We cannot forget that many other contributors to trans suicide—an epidemic of trans homelessness, or the comorbidities between gender dysphoria and mental health disorders—are also intimately connected with unfreedom from violence, because they stem from the longstanding neglect and marginalisation of trans individuals in the healthcare and social services.
Fifth, the unfreedom from violence can persist even after death, when insensitive news outlets erase or disrespect a victim’s gender identity by deadnaming or misgendering them. This is an all-too-common occurrence across the world, even in Oxfordshire where Emma Boland was misgendered by her school and a large local news organisation. This systematic erasure of trans identity is the reason that our list of names is, and will forever be, necessarily incomplete.
Sixth, I argue that remembrance has a deeper political purpose. For in remembering our dead we acknowledge that they could have survived and flourished in a world free of gender identity-motivated violence—a world with trans liberation. And we might also imagine how this world would look, from their perspective. They might remark that they enjoy not only the freedom from violence because of their gender identity, but also the freedom from the fear of such violence.
Why is this such an important point? The incredibly thick skin of many trans elders tells a story — that trans people are not allowed to be as soft as their cis counterparts. To loosely quote an alumnus of St Hugh’s College named Aung San Suu Kyi: ‘The effort necessary to remain uncorrupted in an environment where fear of violence is an integral part of everyday existence is not immediately apparent to those fortunate enough to be removed from such environments.’ Trans people today still cannot be soft, or young, or just ‘exploring.’ No: too many of them must expend incomprehensible amounts of effort to cope with the violence they face at the hands of a system that was not built for them or their needs, to support their peers as they deal with this violence, and to make demands of justice that are binding on that system. These are the burdens trans people face in even the most liberal democratic nations, and they are incompatible with both the realisation of justice and of trans joy. Think about all the time and resources with which trans people could flourish and have beautiful experiences, if they didn’t have to spend half their lives building up immunity to the scourge that is transphobia—or saving up to access expensive medical care. So trans liberation entails trans joy.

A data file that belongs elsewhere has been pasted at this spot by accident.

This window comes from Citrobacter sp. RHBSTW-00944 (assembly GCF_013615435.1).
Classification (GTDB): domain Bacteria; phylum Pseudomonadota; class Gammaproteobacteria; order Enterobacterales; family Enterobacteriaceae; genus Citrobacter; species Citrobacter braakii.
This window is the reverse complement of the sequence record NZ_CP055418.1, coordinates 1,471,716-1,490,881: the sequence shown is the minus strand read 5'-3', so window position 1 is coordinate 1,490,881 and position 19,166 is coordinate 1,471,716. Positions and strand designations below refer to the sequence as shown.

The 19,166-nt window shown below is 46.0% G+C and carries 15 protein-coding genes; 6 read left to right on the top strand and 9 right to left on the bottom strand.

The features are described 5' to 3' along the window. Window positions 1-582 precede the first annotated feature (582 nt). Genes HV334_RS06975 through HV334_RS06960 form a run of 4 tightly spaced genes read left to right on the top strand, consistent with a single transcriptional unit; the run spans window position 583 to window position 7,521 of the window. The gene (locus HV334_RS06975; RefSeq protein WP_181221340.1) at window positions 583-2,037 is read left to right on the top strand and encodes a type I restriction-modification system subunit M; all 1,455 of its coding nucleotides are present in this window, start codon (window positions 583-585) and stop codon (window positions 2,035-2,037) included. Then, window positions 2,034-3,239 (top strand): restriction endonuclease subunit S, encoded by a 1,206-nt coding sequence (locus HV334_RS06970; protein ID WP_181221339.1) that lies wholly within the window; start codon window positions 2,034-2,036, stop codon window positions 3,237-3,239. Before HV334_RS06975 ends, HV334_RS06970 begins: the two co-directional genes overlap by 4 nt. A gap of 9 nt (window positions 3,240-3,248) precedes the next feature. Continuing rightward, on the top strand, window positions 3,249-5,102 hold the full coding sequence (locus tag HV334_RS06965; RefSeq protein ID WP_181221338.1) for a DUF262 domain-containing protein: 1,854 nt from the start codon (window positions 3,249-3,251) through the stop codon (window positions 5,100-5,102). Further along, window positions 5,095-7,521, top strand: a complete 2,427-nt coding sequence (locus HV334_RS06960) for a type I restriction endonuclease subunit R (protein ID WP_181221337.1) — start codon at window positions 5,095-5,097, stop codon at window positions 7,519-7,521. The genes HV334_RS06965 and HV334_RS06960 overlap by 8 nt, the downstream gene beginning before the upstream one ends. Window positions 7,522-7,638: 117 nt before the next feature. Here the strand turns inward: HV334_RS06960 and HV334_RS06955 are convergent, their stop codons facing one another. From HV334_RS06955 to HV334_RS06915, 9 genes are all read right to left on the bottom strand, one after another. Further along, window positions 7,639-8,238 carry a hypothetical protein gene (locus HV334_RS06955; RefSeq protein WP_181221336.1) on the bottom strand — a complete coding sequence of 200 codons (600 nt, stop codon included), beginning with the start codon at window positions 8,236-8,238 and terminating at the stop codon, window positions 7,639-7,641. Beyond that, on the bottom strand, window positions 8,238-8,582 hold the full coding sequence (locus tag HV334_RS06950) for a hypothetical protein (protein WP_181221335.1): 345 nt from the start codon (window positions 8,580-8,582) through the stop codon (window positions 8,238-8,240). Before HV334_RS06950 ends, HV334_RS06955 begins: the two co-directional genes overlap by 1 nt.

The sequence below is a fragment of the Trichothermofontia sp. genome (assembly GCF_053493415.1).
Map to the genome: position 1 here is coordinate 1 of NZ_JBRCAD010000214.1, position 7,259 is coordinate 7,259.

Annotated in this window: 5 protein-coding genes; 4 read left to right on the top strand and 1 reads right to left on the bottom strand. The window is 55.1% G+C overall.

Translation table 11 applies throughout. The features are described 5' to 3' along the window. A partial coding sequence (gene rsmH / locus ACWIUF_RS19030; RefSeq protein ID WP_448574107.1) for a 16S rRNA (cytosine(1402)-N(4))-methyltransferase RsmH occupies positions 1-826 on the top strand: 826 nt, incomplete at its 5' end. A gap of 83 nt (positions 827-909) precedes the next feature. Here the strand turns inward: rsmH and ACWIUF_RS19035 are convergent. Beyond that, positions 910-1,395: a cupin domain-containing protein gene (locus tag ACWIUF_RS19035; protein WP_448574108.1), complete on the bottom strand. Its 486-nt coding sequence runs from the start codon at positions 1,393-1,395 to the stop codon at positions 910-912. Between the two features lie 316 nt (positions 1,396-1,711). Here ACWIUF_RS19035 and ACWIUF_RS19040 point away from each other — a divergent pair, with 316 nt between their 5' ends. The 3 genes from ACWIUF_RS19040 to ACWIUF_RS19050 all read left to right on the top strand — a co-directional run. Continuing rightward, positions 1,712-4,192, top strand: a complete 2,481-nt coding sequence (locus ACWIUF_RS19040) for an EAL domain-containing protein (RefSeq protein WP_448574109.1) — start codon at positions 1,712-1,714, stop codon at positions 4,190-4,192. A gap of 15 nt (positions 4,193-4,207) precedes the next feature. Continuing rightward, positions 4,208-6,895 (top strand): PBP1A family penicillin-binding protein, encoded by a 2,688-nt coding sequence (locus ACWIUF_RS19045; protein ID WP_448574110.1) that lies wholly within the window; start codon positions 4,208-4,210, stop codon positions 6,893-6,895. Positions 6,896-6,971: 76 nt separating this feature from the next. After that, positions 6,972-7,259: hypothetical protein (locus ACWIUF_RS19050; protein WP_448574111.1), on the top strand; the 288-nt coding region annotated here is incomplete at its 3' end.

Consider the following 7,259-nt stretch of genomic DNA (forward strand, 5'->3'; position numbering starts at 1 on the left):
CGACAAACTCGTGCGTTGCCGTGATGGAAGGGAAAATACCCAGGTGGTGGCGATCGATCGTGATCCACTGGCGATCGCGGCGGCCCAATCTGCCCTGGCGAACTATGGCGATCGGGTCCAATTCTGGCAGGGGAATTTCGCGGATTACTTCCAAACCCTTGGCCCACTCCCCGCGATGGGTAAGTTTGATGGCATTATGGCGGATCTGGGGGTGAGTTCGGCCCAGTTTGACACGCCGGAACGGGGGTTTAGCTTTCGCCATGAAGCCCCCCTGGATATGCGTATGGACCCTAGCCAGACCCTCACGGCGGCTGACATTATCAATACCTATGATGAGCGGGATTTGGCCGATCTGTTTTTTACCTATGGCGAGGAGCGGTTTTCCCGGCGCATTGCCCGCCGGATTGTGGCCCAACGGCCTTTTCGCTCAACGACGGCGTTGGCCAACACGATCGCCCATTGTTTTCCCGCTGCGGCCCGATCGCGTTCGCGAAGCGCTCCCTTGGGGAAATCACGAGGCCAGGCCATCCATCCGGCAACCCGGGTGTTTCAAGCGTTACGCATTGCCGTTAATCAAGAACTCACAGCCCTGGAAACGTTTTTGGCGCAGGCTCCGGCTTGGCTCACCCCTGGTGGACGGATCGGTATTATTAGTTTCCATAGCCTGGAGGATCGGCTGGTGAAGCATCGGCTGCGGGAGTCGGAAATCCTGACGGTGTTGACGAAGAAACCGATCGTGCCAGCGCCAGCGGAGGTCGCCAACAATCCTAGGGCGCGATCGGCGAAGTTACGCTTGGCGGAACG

It also bears repeating that one group can only exercise power over another in the presence of a threat of coercion or violence. Without the fear of identity-based violence, the cis-sexist power structure that is the source of much trans suffering will by itself wither away. So trans liberation entails trans power.
That is the deeper political meaning behind Trans Day of Remembrance, and that’s why TDoR is short for not only ‘trans day of remembrance’ but also ‘trans day of resilience.’ It is a reminder not only to remember our past but also to fight like hell for a future. A future where each of us use the privileges we may individually have to create a world free from the fear of transphobic violence. That is the only way we will bring about trans liberation, trans joy, and trans power for all.